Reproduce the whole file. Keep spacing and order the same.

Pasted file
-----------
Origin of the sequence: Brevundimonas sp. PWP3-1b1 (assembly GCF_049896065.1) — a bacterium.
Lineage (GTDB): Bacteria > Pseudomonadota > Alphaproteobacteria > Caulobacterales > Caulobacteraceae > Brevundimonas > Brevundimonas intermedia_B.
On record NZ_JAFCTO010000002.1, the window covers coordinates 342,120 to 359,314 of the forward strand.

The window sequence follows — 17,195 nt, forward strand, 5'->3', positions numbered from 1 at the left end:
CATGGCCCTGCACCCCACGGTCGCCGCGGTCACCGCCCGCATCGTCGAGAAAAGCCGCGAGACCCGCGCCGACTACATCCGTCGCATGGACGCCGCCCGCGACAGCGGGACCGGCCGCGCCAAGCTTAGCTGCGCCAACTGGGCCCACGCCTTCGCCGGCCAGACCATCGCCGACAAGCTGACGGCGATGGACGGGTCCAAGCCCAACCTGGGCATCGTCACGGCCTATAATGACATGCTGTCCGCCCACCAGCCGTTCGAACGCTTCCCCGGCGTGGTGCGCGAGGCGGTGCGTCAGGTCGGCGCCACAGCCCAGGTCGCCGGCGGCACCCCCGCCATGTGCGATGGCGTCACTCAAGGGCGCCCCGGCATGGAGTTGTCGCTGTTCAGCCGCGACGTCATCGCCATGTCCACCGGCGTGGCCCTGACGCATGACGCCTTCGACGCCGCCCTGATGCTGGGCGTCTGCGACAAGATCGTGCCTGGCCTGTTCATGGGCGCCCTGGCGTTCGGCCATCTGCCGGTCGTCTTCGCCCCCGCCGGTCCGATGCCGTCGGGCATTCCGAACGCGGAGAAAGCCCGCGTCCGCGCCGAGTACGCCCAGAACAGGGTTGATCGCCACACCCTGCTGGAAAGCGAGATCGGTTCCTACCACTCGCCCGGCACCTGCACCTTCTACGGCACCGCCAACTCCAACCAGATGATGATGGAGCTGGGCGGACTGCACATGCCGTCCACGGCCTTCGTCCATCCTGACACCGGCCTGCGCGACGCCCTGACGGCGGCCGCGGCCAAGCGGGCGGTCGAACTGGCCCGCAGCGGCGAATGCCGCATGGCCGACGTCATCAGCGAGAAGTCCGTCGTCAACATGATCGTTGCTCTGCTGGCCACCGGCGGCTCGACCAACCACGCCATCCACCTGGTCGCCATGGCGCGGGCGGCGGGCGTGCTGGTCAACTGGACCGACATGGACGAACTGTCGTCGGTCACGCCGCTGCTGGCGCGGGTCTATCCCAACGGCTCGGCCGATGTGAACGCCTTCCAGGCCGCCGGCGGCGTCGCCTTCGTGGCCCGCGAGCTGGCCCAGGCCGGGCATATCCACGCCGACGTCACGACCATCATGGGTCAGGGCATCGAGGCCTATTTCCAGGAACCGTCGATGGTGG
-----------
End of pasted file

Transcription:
Origin of the sequence: Brevundimonas sp. PWP3-1b1 (assembly GCF_049896065.1) — a bacterium.
Lineage (GTDB): Bacteria > Pseudomonadota > Alphaproteobacteria > Caulobacterales > Caulobacteraceae > Brevundimonas > Brevundimonas intermedia_B.
On record NZ_JAFCTO010000002.1, the window covers coordinates 342,120 to 359,314 of the forward strand.

The window sequence follows — 17,195 nt, forward strand, 5'->3', positions numbered from 1 at the left end:
CATGGCCCTGCACCCCACGGTCGCCGCGGTCACCGCCCGCATCGTCGAGAAAAGCCGCGAGACCCGCGCCGACTACATCCGTCGCATGGACGCCGCCCGCGACAGCGGGACCGGCCGCGCCAAGCTTAGCTGCGCCAACTGGGCCCACGCCTTCGCCGGCCAGACCATCGCCGACAAGCTGACGGCGATGGACGGGTCCAAGCCCAACCTGGGCATCGTCACGGCCTATAATGACATGCTGTCCGCCCACCAGCCGTTCGAACGCTTCCCCGGCGTGGTGCGCGAGGCGGTGCGTCAGGTCGGCGCCACAGCCCAGGTCGCCGGCGGCACCCCCGCCATGTGCGATGGCGTCACTCAAGGGCGCCCCGGCATGGAGTTGTCGCTGTTCAGCCGCGACGTCATCGCCATGTCCACCGGCGTGGCCCTGACGCATGACGCCTTCGACGCCGCCCTGATGCTGGGCGTCTGCGACAAGATCGTGCCTGGCCTGTTCATGGGCGCCCTGGCGTTCGGCCATCTGCCGGTCGTCTTCGCCCCCGCCGGTCCGATGCCGTCGGGCATTCCGAACGCGGAGAAAGCCCGCGTCCGCGCCGAGTACGCCCAGAACAGGGTTGATCGCCACACCCTGCTGGAAAGCGAGATCGGTTCCTACCACTCGCCCGGCACCTGCACCTTCTACGGCACCGCCAACTCCAACCAGATGATGATGGAGCTGGGCGGACTGCACATGCCGTCCACGGCCTTCGTCCATCCTGACACCGGCCTGCGCGACGCCCTGACGGCGGCCGCGGCCAAGCGGGCGGTCGAACTGGCCCGCAGCGGCGAATGCCGCATGGCCGACGTCATCAGCGAGAAGTCCGTCGTCAACATGATCGTTGCTCTGCTGGCCACCGGCGGCTCGACCAACCACGCCATCCACCTGGTCGCCATGGCGCGGGCGGCGGGCGTGCTGGTCAACTGGACCGACATGGACGAACTGTCGTCGGTCACGCCGCTGCTGGCGCGGGTCTATCCCAACGGCTCGGCCGATGTGAACGCCTTCCAGGCCGCCGGCGGCGTCGCCTTCGTGGCCCGCGAGCTGGCCCAGGCCGGGCATATCCACGCCGACGTCACGACCATCATGGGTCAGGGCATCGAGGCCTATTTCCAGGAACCGTCGATGGTGG